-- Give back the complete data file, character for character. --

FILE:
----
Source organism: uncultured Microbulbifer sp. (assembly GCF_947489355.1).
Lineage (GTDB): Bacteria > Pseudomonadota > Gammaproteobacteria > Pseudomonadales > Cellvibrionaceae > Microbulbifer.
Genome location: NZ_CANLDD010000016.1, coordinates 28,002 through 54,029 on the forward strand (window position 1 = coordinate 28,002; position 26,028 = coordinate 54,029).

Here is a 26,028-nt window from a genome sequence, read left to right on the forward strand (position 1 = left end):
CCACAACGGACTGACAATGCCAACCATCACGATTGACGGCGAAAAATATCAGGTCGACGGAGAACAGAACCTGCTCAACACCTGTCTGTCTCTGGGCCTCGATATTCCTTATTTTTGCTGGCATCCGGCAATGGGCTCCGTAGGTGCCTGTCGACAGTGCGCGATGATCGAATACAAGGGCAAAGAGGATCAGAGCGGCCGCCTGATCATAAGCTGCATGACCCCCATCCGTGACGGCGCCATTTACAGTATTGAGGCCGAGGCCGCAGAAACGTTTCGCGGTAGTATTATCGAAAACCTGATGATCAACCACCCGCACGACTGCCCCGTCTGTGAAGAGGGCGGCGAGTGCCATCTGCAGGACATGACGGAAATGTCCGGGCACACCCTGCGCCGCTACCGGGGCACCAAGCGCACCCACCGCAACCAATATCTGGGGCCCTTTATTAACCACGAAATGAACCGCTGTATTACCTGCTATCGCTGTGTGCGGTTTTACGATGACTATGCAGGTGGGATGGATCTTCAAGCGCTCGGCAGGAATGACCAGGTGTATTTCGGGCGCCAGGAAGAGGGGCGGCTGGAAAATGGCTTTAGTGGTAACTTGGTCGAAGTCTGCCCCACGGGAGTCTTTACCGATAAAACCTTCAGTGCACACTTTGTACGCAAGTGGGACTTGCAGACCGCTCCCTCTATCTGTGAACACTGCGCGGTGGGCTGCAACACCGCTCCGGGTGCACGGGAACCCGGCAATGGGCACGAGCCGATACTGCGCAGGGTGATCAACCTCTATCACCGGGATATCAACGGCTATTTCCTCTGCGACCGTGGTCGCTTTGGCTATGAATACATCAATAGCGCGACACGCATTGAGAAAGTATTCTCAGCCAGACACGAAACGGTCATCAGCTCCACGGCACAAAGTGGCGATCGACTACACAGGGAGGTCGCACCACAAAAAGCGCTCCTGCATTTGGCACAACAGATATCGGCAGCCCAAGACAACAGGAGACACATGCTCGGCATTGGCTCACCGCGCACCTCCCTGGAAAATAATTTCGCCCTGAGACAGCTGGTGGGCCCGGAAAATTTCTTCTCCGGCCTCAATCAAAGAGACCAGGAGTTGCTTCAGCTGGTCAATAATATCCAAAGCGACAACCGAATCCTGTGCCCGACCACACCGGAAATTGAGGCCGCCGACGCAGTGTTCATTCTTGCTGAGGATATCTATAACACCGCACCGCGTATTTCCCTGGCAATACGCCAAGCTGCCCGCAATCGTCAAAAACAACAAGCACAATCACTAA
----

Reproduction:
Source organism: uncultured Microbulbifer sp. (assembly GCF_947489355.1).
Lineage (GTDB): Bacteria > Pseudomonadota > Gammaproteobacteria > Pseudomonadales > Cellvibrionaceae > Microbulbifer.
Genome location: NZ_CANLDD010000016.1, coordinates 28,002 through 54,029 on the forward strand (window position 1 = coordinate 28,002; position 26,028 = coordinate 54,029).

Here is a 26,028-nt window from a genome sequence, read left to right on the forward strand (position 1 = left end):
CCACAACGGACTGACAATGCCAACCATCACGATTGACGGCGAAAAATATCAGGTCGACGGAGAACAGAACCTGCTCAACACCTGTCTGTCTCTGGGCCTCGATATTCCTTATTTTTGCTGGCATCCGGCAATGGGCTCCGTAGGTGCCTGTCGACAGTGCGCGATGATCGAATACAAGGGCAAAGAGGATCAGAGCGGCCGCCTGATCATAAGCTGCATGACCCCCATCCGTGACGGCGCCATTTACAGTATTGAGGCCGAGGCCGCAGAAACGTTTCGCGGTAGTATTATCGAAAACCTGATGATCAACCACCCGCACGACTGCCCCGTCTGTGAAGAGGGCGGCGAGTGCCATCTGCAGGACATGACGGAAATGTCCGGGCACACCCTGCGCCGCTACCGGGGCACCAAGCGCACCCACCGCAACCAATATCTGGGGCCCTTTATTAACCACGAAATGAACCGCTGTATTACCTGCTATCGCTGTGTGCGGTTTTACGATGACTATGCAGGTGGGATGGATCTTCAAGCGCTCGGCAGGAATGACCAGGTGTATTTCGGGCGCCAGGAAGAGGGGCGGCTGGAAAATGGCTTTAGTGGTAACTTGGTCGAAGTCTGCCCCACGGGAGTCTTTACCGATAAAACCTTCAGTGCACACTTTGTACGCAAGTGGGACTTGCAGACCGCTCCCTCTATCTGTGAACACTGCGCGGTGGGCTGCAACACCGCTCCGGGTGCACGGGAACCCGGCAATGGGCACGAGCCGATACTGCGCAGGGTGATCAACCTCTATCACCGGGATATCAACGGCTATTTCCTCTGCGACCGTGGTCGCTTTGGCTATGAATACATCAATAGCGCGACACGCATTGAGAAAGTATTCTCAGCCAGACACGAAACGGTCATCAGCTCCACGGCACAAAGTGGCGATCGACTACACAGGGAGGTCGCACCACAAAAAGCGCTCCTGCATTTGGCACAACAGATATCGGCAGCCCAAGACAACAGGAGACACATGCTCGGCATTGGCTCACCGCGCACCTCCCTGGAAAATAATTTCGCCCTGAGACAGCTGGTGGGCCCGGAAAATTTCTTCTCCGGCCTCAATCAAAGAGACCAGGAGTTGCTTCAGCTGGTCAATAATATCCAAAGCGACAACCGAATCCTGTGCCCGACCACACCGGAAATTGAGGCCGCCGACGCAGTGTTCATTCTTGCTGAGGATATCTATAACACCGCACCGCGTATTTCCCTGGCAATACGCCAAGCTGCCCGCAATCGTCAAAAACAACAAGCACAATCACTAA